A biotechnology therapeutic for psoriasis appears to clear most of the symptoms in many patients, according to recently published results of clinical trials.
The therapeutic is “ixekizumab,” an antibody that inactivates a “cytokine” or signaling molecule produced by a subset of white blood cells called type 17 helper T cells.* Researchers at the pharmaceutical company Eli Lilly and university colleagues published the Phase 2 results in the New England Journal of Medicine in March. I learned about ixekizumab from a JACI paper published last week, reporting on aspects of the earlier Phase 1 trial.
Th17 are thought to be overactive in psoriasis patients. That is not the case in patients with atopic dermatitis, for whom helper T cells of types 2 and 22 generally exist in higher numbers and are more active than they are in the average person. The authors of the JACI paper speculate that tailored antibody therapy could prove as effective in controlling eczema as ixekizumab has for psoriasis.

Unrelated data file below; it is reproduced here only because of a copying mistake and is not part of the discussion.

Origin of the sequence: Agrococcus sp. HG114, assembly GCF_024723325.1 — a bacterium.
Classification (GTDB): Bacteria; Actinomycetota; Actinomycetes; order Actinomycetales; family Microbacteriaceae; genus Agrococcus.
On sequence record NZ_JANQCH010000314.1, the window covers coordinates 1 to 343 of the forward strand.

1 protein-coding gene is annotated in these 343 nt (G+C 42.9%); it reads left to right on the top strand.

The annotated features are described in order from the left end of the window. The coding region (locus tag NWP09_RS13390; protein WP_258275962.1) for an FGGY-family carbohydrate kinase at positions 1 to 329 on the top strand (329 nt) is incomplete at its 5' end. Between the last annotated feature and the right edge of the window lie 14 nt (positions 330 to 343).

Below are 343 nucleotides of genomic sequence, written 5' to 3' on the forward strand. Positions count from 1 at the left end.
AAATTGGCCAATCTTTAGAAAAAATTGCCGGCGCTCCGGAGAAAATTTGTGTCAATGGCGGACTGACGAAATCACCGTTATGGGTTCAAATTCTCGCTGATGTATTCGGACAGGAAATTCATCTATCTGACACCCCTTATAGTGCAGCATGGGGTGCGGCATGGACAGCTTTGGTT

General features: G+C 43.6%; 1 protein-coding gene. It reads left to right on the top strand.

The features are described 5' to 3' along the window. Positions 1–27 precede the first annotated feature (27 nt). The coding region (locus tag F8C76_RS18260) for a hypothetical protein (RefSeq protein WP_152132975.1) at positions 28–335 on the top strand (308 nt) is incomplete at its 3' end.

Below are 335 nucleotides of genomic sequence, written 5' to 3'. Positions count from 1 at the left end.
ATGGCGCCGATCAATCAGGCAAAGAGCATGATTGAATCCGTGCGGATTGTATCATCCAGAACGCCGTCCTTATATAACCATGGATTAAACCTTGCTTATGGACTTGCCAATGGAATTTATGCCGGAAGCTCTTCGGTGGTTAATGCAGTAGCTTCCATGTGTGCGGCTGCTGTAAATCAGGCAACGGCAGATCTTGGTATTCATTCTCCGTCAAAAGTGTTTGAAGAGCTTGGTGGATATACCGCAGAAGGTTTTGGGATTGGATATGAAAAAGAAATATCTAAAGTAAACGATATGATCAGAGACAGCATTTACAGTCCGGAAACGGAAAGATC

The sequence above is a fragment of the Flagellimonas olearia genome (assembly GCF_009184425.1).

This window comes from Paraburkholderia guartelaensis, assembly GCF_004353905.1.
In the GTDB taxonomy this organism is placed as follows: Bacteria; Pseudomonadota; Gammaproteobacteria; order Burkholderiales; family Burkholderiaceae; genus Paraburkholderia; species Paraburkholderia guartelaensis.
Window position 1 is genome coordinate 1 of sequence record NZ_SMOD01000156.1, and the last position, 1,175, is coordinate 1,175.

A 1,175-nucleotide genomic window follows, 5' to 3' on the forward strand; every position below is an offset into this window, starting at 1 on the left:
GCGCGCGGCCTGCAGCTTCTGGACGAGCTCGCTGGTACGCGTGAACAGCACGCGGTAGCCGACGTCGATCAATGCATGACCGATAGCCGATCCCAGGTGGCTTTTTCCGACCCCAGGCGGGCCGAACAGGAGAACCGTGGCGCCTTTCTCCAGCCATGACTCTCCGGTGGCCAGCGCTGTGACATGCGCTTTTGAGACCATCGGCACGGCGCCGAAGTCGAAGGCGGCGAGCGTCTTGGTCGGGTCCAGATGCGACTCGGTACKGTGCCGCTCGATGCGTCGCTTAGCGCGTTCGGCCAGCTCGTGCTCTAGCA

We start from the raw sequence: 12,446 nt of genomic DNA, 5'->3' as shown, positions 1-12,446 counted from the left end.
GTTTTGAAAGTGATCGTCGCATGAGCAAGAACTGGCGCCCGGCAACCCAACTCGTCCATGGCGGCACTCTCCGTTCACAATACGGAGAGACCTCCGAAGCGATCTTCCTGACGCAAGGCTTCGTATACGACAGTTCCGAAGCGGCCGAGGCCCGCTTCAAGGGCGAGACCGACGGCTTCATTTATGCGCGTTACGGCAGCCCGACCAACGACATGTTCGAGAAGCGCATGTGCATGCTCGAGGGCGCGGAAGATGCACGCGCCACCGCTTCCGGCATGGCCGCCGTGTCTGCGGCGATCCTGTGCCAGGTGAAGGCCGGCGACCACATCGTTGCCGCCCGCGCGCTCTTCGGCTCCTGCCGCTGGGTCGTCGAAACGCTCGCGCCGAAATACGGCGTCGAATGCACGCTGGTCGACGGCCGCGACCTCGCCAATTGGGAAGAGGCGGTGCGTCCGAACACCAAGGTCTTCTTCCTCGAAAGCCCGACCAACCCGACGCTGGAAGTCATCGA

In the Phase 2 trial, researchers injected 142 patients with various doses of ixekizumab at regular intervals over a 16-week period. They found that, for all but the lowest dosage, the antibody mostly cleared up psoriasis—as measured by a standard set of measures—for more than 75% of the patients in the trial.
The authors did not present data showing how long the effects lasted. But they did note that hardly anyone dropped out of the trial because of adverse effects. (From what I can tell, those who dropped out came from the lowest dosage group.)
Nor was there any indication how expensive ixekizumab might be. I imagine that, compared to drugs such as steroids, custom-produced antibodies would be extremely expensive for patients and insurers.
Nevertheless, the results are unusually positive. A blog post on the JACI website called the results “near-astonishing.” Keeping in mind that all trials and papers published on them are bankrolled by pharma companies (who else can pay for clinical trials?) this area of antibodies against T cell cytokines seems worth watching closely.
* I am pretty sure that Th17 cells are not the seventeenth type of helper T cells. The only ones I've ever heard of are Th1, Th2, Th17, and Th22. I don't know why the last two are numbered 17 and 22 instead of 3 and 4. This sort of thing is why I got out of immunology.